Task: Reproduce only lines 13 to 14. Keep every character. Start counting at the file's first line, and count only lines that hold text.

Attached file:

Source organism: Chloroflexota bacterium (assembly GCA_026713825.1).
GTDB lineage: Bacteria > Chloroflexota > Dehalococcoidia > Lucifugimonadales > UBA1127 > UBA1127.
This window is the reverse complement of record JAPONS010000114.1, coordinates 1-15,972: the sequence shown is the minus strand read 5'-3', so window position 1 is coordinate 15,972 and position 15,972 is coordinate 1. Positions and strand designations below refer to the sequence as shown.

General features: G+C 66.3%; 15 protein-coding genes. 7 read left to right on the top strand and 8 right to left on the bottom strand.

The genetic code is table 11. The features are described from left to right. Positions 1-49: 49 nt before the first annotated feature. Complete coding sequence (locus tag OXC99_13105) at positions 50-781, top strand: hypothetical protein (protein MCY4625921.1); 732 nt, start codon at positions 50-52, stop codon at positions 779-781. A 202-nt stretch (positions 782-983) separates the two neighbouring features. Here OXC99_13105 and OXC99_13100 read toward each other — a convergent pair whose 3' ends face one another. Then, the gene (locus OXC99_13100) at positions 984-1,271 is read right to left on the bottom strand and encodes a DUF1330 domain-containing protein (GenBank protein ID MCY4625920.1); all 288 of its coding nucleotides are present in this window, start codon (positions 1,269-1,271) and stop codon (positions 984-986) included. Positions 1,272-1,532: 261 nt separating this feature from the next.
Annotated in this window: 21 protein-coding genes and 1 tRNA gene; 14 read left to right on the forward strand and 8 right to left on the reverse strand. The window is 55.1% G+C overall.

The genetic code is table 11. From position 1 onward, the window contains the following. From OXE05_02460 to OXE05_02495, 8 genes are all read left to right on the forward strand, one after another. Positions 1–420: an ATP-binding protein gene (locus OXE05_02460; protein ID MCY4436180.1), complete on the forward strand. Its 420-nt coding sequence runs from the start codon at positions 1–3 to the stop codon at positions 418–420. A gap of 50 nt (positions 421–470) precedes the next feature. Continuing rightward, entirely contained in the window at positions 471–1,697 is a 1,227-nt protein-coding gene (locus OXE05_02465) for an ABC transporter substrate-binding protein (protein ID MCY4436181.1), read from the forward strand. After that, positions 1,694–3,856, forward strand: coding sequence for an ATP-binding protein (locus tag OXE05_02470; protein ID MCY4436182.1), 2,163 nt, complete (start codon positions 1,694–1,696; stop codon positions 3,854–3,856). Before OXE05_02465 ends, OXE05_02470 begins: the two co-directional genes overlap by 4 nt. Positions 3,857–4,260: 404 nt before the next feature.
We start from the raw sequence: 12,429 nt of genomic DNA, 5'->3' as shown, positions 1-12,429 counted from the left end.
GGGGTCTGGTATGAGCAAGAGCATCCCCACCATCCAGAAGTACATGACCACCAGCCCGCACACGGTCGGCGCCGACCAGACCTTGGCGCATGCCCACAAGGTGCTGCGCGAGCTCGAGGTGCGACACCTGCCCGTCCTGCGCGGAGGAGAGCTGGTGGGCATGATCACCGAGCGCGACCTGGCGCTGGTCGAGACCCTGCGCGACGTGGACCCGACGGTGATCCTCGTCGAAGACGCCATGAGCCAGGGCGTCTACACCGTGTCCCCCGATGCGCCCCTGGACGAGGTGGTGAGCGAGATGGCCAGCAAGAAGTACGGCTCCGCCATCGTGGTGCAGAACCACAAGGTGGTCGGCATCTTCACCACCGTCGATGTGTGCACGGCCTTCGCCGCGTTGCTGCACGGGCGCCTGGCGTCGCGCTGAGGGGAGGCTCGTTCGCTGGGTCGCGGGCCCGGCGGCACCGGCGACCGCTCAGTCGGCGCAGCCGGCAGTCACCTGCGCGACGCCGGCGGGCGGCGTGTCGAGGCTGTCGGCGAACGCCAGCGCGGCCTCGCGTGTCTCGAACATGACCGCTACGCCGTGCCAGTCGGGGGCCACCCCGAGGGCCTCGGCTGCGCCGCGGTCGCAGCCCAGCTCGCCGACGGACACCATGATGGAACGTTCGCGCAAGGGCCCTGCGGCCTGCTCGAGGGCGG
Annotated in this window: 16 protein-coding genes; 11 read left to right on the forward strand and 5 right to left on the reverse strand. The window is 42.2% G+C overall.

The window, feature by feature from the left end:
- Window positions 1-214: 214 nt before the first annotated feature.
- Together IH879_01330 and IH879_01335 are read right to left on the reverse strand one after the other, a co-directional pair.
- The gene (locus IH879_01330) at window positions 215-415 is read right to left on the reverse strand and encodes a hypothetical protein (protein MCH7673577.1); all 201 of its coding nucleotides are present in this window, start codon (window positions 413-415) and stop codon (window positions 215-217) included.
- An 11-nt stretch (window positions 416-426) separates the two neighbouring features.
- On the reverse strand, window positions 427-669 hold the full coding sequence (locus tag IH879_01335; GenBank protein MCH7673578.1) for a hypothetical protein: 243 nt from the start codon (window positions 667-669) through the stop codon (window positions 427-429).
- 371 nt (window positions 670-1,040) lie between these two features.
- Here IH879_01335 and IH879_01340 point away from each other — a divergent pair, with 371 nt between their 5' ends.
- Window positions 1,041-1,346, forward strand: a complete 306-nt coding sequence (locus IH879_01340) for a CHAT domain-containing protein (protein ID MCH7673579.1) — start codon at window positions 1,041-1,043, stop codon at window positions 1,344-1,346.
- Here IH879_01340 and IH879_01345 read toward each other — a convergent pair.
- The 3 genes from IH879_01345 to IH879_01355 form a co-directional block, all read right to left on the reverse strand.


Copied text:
- Together IH879_01330 and IH879_01335 are read right to left on the reverse strand one after the other, a co-directional pair.
- The gene (locus IH879_01330) at window positions 215-415 is read right to left on the reverse strand and encodes a hypothetical protein (protein MCH7673577.1); all 201 of its coding nucleotides are present in this window, start codon (window positions 413-415) and stop codon (window positions 215-217) included.